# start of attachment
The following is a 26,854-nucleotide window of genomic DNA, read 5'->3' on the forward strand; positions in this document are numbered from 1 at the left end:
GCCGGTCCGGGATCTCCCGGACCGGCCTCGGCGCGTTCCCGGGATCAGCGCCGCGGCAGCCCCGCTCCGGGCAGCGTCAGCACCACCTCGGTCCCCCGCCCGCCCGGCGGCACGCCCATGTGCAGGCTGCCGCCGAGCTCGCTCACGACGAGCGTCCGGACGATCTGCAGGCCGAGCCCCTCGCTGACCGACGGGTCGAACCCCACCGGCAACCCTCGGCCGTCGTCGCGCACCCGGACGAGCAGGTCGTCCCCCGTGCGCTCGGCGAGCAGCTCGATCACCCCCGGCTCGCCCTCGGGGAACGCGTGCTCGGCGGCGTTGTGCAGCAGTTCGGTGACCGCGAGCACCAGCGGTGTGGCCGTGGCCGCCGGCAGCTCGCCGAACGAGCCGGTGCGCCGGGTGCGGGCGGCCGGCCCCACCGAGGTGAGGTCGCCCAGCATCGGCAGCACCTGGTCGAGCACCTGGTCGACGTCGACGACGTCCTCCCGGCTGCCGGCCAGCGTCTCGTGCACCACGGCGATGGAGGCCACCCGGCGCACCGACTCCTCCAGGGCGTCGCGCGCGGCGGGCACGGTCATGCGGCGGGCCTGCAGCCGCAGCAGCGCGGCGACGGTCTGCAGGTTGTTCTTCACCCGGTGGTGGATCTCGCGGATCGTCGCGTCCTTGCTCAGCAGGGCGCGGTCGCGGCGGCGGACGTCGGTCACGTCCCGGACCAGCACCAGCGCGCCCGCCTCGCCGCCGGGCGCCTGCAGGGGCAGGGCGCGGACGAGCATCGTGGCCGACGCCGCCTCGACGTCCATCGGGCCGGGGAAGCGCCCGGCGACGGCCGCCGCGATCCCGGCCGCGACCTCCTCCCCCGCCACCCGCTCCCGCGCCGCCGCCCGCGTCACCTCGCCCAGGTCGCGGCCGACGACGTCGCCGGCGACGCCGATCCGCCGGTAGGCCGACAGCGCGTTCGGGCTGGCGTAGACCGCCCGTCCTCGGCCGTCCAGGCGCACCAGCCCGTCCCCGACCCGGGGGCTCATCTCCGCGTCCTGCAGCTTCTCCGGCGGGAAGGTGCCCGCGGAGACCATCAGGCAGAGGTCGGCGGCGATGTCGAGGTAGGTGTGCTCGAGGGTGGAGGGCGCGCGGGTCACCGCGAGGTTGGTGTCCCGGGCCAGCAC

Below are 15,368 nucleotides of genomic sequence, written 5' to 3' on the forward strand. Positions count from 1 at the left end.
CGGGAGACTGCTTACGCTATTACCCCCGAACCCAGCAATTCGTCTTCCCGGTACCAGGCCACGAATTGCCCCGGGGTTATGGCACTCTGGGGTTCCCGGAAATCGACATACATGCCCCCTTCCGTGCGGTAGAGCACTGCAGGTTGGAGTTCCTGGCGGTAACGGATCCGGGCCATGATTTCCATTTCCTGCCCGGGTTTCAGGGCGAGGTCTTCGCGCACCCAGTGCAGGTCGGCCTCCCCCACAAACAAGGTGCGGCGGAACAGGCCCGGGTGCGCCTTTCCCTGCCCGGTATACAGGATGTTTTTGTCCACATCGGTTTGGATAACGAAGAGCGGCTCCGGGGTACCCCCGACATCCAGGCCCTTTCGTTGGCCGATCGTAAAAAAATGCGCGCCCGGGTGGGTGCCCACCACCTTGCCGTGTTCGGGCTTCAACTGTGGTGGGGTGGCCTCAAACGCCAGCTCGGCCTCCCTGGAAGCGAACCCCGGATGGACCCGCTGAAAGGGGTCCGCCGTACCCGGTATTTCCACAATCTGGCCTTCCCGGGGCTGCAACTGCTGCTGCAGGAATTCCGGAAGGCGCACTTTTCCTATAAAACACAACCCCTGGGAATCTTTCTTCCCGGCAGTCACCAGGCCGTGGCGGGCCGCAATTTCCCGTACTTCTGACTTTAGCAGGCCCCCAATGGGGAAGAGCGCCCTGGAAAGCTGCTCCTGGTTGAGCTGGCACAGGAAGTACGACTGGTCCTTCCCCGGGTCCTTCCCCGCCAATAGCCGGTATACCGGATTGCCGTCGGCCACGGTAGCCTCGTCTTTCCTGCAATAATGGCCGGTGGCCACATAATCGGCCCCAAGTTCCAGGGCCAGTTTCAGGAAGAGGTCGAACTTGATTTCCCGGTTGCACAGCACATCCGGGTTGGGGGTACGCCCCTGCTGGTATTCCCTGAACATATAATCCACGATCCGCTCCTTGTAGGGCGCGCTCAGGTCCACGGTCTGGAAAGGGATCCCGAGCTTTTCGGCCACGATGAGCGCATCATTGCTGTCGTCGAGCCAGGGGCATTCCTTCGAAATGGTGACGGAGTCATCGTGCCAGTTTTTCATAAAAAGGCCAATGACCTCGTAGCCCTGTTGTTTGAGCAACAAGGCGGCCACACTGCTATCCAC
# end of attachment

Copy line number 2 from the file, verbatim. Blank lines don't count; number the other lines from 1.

GCCGGTCCGGGATCTCCCGGACCGGCCTCGGCGCGTTCCCGGGATCAGCGCCGCGGCAGCCCCGCTCCGGGCAGCGTCAGCACCACCTCGGTCCCCCGCCCGCCCGGCGGCACGCCCATGTGCAGGCTGCCGCCGAGCTCGCTCACGACGAGCGTCCGGACGATCTGCAGGCCGAGCCCCTCGCTGACCGACGGGTCGAACCCCACCGGCAACCCTCGGCCGTCGTCGCGCACCCGGACGAGCAGGTCGTCCCCCGTGCGCTCGGCGAGCAGCTCGATCACCCCCGGCTCGCCCTCGGGGAACGCGTGCTCGGCGGCGTTGTGCAGCAGTTCGGTGACCGCGAGCACCAGCGGTGTGGCCGTGGCCGCCGGCAGCTCGCCGAACGAGCCGGTGCGCCGGGTGCGGGCGGCCGGCCCCACCGAGGTGAGGTCGCCCAGCATCGGCAGCACCTGGTCGAGCACCTGGTCGACGTCGACGACGTCCTCCCGGCTGCCGGCCAGCGTCTCGTGCACCACGGCGATGGAGGCCACCCGGCGCACCGACTCCTCCAGGGCGTCGCGCGCGGCGGGCACGGTCATGCGGCGGGCCTGCAGCCGCAGCAGCGCGGCGACGGTCTGCAGGTTGTTCTTCACCCGGTGGTGGATCTCGCGGATCGTCGCGTCCTTGCTCAGCAGGGCGCGGTCGCGGCGGCGGACGTCGGTCACGTCCCGGACCAGCACCAGCGCGCCCGCCTCGCCGCCGGGCGCCTGCAGGGGCAGGGCGCGGACGAGCATCGTGGCCGACGCCGCCTCGACGTCCATCGGGCCGGGGAAGCGCCCGGCGACGGCCGCCGCGATCCCGGCCGCGACCTCCTCCCCCGCCACCCGCTCCCGCGCCGCCGCCCGCGTCACCTCGCCCAGGTCGCGGCCGACGACGTCGCCGGCGACGCCGATCCGCCGGTAGGCCGACAGCGCGTTCGGGCTGGCGTAGACCGCCCGTCCTCGGCCGTCCAGGCGCACCAGCCCGTCCCCGACCCGGGGGCTCATCTCCGCGTCCTGCAGCTTCTCCGGCGGGAAGGTGCCCGCGGAGACCATCAGGCAGAGGTCGGCGGCGATGTCGAGGTAGGTGTGCTCGAGGGTGGAGGGCGCGCGGGTCACCGCGAGGTTGGTGTCCCGGGCCAGCAC